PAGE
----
This article is not intended to state what I positively believe to be true, but to make a suggestion which I think it well-worth working out. The suggestion is not altogether unfamiliar, but it has certain implications that seem to have been so far overlooked, or at any rate have never been developed. I do not think that it is the duty of a philosopher to confine himself in his publications to working out theories of the truth of which he (...)
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  25. Paolo Rossi & Benjamin Nelson (1970). Philosophy, Technology, and the Arts in the Early Modern Era. Translated by Salvator Attanasio. Edited by Benjamin Nelson. Harper & Row.
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  26. Minna Specht, Willi Eichler & Leonard Nelson (1953). Leonard Nelson Zum Gedächtnis. Öffentliches Leben.
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  27. Richard K. Nelson (1991). The Island Within. Monograph Collection (Matt - Pseudo).
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  28. Diana Fritz Cates, Pamela M. Hall, G. Simon Harak, James F. Keenan, Daniel Mark Nelson & Paul J. Waddell (1998). Choosing to Feel: Virtue, Friendship, and Compassion for Friends. Journal of Religious Ethics 26 (1):189-215.
    We are currently seeing a revival of interest in Aquinas's moral thought among Christian ethicists, both Protestant and Catholic. Although recent studies of his moral thought have touched on a number of topics, the majority of these have focused on his account of the virtues and their place in the Christian life. Probing the questions of the relation of virtue and law, the role of reason and will, and the place of the passions in Aquinas's moral theology, I will examine (...)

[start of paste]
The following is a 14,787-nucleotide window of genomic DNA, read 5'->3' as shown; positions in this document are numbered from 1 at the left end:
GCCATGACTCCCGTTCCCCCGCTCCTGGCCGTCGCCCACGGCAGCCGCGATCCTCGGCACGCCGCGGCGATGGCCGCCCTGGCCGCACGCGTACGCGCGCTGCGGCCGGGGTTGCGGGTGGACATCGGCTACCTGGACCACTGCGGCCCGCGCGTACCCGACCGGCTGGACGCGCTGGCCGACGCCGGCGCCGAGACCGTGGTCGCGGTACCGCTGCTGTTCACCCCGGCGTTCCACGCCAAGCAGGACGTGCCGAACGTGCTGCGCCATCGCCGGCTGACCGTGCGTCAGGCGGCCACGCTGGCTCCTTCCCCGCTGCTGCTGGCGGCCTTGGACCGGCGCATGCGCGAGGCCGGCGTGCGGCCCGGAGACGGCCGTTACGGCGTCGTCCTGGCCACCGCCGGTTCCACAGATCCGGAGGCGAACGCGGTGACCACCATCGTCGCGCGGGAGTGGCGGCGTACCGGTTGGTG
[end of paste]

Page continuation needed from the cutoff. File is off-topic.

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  29.  6
    Cary Nelson (2010). No University is an Island: Saving Academic Freedom. New York University Press.
    Peppered throughout with previously unreported, and sometimes incendiary, higher education anecdotes, Nelson is at his flame-throwing best.The book calls on ...
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  30.  9
    Jessica Pierce, Hilde Lindeman Nelson & Karen J. Warren (2002). Feminist Slants on Nature and Health. Journal of Medical Humanities 23 (1):61-72.
    Ecological feminism (or ecofeminism) and feminist bioethics seem to have much in common. They share certain methodological and epistemological concerns, offer similar challenges to traditional philosophy, and take up a number of the same practical issues. The two disciplines have thus far had little or no direct interaction; this is one attempt to begin some conversation and perhaps stimulate some cross-pollination of ideas. The email dialogue engaged an active ecofeminist scholar, Karen Warren, and an active feminist bioethicist, Hilde Nelson, (...)
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  31.  40
    Eric S. Nelson (2011). Wilhelm Dilthey: Selected Works, Volume II: Understanding the Human World. Edited with Introduction by Rudolf A. Makkreel and Frithjof Rodi. [REVIEW] Human Studies 34 (4):471-474.